Comparative analysis of rs12979860 SNP of the IFNL3 gene in children with hepatitis C and ethnic matched controls using 1000 genomes project data

Giuseppe Indolfi, Giusi Mangone, Elisa Bartolini, Gabriella Nebbia, Pier Luigi Calvo, Maria Moriondo, Pier Angelo Tovo, Maurizio De Martino, Chiara Azzari, Massimo Resti

Research output: Contribution to journalArticlepeer-review

Abstract

The rs12979860 single nucleotide polymorphism located on chromosome 19q13.13 near the interferon L3 gene (formerly and commonly known as interleukin 28B gene) has been associated in adults with both spontaneous and treatment induced clearance of hepatitis C virus. Although the exact mechanism of these associations remains unclear, it suggests that variation in genes involved in the immune response against the virus favours viral clearance. Limited and preliminary data are available on this issue in children. The aim of the present study was to evaluate, in a representative cohort of children with perinatal infection, the potential association between rs12979860 single nucleotide polymorphism and the outcome of hepatitis C virus infection. Alleles and genotypes frequencies were evaluated in 30 children who spontaneously cleared the virus and in 147 children with persistent infection and were compared with a population sample of ethnically matched controls with unknown hepatitis C status obtained using the 1000 Genomes Project data. The C allele and the C/C genotype showed greater frequencies in the clearance group (76.7% and 56.7%, respectively) when compared with both children with viral persistence (C allele 56.5%, p = 0.004; C/C genotype 32.7%, p = 0.02) and with the ethnically matched individuals (C allele 59.7%, p = 0.02; C/C genotype 34.7%, p = 0.03). Children with the C/C genotype were 2 times more likely to clear hepatitis C virus relative to children with the C/T and T/T genotypes combined (odds ratio: 2.7; 90% confidence intervals: 1.3-5.8). The present study provides the evidence that the rs12979860 single nucleotide polymorphism influences the natural history of hepatitis C virus in children.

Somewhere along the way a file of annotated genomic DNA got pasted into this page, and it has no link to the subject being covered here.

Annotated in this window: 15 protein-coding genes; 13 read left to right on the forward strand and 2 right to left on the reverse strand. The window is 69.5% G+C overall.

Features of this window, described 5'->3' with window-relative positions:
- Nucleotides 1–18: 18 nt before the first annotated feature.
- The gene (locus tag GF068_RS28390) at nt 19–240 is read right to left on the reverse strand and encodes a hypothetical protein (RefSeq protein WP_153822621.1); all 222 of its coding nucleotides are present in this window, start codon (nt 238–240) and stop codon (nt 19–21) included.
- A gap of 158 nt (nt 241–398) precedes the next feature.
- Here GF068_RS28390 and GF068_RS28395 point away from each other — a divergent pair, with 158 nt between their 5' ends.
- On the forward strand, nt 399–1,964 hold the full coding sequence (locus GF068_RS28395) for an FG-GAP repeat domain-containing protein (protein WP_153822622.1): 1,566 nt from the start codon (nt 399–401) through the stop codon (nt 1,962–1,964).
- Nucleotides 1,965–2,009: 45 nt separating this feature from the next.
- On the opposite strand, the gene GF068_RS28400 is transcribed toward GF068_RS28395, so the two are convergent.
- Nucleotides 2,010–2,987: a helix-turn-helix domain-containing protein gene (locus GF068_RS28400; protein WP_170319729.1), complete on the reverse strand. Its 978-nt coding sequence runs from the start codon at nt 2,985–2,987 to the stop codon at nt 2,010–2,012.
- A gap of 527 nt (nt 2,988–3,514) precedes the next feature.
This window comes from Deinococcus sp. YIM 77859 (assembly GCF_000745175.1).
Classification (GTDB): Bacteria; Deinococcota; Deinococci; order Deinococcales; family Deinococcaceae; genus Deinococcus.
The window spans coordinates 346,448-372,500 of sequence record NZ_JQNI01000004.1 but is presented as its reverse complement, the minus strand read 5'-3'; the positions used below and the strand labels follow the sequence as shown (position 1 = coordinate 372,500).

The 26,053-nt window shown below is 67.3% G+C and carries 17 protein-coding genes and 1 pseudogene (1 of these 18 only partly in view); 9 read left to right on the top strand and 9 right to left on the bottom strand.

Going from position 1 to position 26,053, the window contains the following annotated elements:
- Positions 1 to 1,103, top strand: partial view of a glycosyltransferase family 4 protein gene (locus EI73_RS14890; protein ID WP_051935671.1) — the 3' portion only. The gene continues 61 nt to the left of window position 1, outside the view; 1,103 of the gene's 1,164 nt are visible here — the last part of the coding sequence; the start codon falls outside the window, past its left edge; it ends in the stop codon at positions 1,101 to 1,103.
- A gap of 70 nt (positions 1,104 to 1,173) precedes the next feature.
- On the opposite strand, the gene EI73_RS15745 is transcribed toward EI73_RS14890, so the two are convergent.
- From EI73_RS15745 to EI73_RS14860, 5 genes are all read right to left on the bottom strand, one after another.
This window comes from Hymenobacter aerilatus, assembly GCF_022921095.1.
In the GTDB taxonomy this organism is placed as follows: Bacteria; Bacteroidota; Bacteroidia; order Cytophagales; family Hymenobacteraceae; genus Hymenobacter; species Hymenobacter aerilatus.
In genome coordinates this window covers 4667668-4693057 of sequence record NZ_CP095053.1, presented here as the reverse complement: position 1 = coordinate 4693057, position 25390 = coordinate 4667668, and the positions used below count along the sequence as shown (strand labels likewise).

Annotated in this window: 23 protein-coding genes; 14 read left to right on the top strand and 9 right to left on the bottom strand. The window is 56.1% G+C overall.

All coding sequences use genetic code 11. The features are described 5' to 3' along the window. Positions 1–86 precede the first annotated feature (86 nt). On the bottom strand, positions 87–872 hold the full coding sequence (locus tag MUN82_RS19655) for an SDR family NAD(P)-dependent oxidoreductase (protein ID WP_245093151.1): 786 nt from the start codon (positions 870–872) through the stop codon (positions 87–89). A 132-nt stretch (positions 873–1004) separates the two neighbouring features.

Original languageEnglish
Article numbere85899
JournalPLoS One
Volume9
Issue number1
DOIs
Publication statusPublished - Jan 17 2014

ASJC Scopus subject areas

  • Agricultural and Biological Sciences(all)
  • Biochemistry, Genetics and Molecular Biology(all)
  • Medicine(all)

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